Dish Spotlight: Poutine in Montreal

Every so often, a dish or drink is so beloved, so synonymous with a place that we just have to pay it a little extra mind.

Poutine from La Banquise in Montreal, Quebec

Poutine. The mere thought of it gives you a guilty thrill, doesn’t it? The idea of going to a city where it’s perfectly acceptable—indeed, expected—to plop yourself down at 2am and brazenly order a giant plate of French fries smothered in cheese curds and brown gravy speaks loudly to our inner gluttons. It says, Go to Montreal. Now.

In New Jersey, where I grew up, it’s also a common thing to go to a late-night diner and gorge on such alcohol-soaker foods. Greasy eggs were always a favorite order, as were “disco fries,” or cheese fries with gravy. What I didn’t know back then was that disco fries are, essentially, a down-and-dirty Jersey version of Quebec’s poutine: Instead of fresh, regionally sourced cheese curds, our fries were usually doused with a melty, processed-cheese sauce à la Cheez Whiz. But it’s not such a popular order once you’re out of the 10-and-under or 18-to-22-year-old age groups, and it’s buried on giant menus that span potato skins, roast prime rib, and pasta primavera.

In Montreal, poutine has widespread lasting power. Whole greasy-spoon-types of establishments are dedicated to the stuff (and maybe a few steamies, or steamed hot dogs). These poutine menus don’t end at cheese curds and gravy; they move on to get doused in Italian-style tomato sauce or to include pepperoni and merguez sausage, and from there they exit the greasy spoon and enter a more sophisticated realm, steadily climbing the ladder to foie gras and duck confit—rich, playful, decidedly high-end spins on the humble classic.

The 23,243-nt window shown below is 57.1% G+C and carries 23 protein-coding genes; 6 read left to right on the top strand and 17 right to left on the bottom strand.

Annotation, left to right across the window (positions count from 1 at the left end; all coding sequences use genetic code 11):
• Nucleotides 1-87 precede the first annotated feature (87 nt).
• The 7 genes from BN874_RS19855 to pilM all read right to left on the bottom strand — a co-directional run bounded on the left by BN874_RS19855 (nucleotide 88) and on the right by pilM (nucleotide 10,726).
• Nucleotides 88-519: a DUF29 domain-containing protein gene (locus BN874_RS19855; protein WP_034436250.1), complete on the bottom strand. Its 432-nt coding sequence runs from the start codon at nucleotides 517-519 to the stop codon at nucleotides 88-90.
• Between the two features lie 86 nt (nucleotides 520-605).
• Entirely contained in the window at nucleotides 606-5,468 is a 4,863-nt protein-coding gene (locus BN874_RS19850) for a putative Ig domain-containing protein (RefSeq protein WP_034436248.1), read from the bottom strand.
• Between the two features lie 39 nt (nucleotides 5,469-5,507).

According to The New York Times, poutine—which is pronounced “poo-tin,” not “poo-teen,” by the way—has been a source of embarrassment for certain Quebecers over the years, who wonder how on Earth it of all foods wound up as something of a national dish. Come on, Quebec: You’ve given us all an excuse to eat a pile of fries, cheese, and gravy. Are you really surprised?

Read more about poutine in our full entry here.

Watch the making of duck confit poutine here.

Published On: December 14, 2012

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